Around the 10-minute mark, with Michigan on the power play, sophomore defenseman Jon Merrill broke his stick at the point and went to retrieve a new one unaware there had been a turnover leading to a breakaway for MU forward Matt Tomassoni. He made a move and had enough left on his shot for it to squirt between Hunwick's legs, but Moffie was there to swipe it away before it completely crossed the goal line.
Miami coach Enrico Blasi went nuts, and at the next stoppage of play, referee Brian Hill, who had waived off the goal thanks to perfect positioning behind the net, took a look at a replay and ruled it no goal. Blasi threw a hissy fit of epic proportions, and even convinced Hill to take a second, unprecedented, look. The call was the same, eliciting another tantrum.
But that was that and the Wolverines would score at 13:44 on a goal that should be the top play on SportsCenter. Junior forward Chris Brown undressed MU defender Will Weber - the object of the crowd's ridicule after his dirty play this weekend - sliding the puck to his right and then through Weber's legs before firing top right corner for a 3-0 lead.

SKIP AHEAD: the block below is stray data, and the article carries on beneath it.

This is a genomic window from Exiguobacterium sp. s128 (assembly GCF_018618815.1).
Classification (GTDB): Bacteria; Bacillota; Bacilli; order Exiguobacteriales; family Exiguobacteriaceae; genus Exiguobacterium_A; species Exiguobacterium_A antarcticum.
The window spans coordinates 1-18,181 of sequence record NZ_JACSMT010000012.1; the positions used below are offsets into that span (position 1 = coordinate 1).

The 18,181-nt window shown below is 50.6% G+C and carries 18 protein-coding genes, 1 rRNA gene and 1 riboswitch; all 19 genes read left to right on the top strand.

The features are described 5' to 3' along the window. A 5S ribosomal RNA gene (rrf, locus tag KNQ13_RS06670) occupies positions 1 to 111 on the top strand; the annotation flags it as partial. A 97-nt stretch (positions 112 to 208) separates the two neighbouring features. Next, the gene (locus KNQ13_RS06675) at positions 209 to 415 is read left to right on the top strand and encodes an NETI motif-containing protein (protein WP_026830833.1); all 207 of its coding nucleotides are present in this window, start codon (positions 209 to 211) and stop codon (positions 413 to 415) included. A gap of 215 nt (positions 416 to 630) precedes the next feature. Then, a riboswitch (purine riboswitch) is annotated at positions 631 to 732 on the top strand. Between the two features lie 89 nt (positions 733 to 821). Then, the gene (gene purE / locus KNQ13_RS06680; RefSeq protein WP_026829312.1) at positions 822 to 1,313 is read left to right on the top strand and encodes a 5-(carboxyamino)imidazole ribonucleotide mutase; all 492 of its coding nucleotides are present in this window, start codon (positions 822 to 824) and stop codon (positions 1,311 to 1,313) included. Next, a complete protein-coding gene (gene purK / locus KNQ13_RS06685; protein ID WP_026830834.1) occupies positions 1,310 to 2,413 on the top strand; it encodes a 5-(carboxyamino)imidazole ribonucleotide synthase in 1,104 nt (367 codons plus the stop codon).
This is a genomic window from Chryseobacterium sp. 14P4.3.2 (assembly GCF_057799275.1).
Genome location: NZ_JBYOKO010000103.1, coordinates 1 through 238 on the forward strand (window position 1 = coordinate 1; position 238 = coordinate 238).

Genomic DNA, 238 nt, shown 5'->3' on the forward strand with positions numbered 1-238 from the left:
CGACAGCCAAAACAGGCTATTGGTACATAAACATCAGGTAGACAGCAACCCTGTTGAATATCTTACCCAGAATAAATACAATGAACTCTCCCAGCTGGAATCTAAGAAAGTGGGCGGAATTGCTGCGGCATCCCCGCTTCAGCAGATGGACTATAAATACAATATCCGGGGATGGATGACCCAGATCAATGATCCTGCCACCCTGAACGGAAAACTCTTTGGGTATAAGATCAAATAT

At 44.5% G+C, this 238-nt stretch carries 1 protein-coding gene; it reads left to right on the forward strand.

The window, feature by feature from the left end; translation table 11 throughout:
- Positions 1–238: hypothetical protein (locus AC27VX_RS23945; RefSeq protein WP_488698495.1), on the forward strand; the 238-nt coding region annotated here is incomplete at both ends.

Unfortunately, a frustrated and undisciplined Miami team began taking more liberties as the final minutes descended into chaos. The ugly result was five-minute fighting majors and game disqualifications (neither can play in their team's next contest) for Weber and Brown.
The good news is Michigan got the sweep, moving up from sixth to third place in the CCHA standings, three points back of first-place Ferris State and one back of second-place Western Michigan.
First Star: Moffie was voted the first star, thanks to his two goals, and Hunwick was the official second star after recording the shutout with 29 saves, but my star goes to DeBlois, who was fantastic on a penalty kill unit that killed off six chances. DeBlois doesn't have great speed or skills, but he has heart and determination, and both came in handy Saturday.
Great effort by DeBlois and great work by Michigan's PK all weekend.
Lee Moffie on having to kill six power plays: "You're playing a team like Miami, the stakes are pretty high, the game is emotional, but something we've had trouble with all year is Shawn getting bumped, and that's something we're getting penalties after the whistle."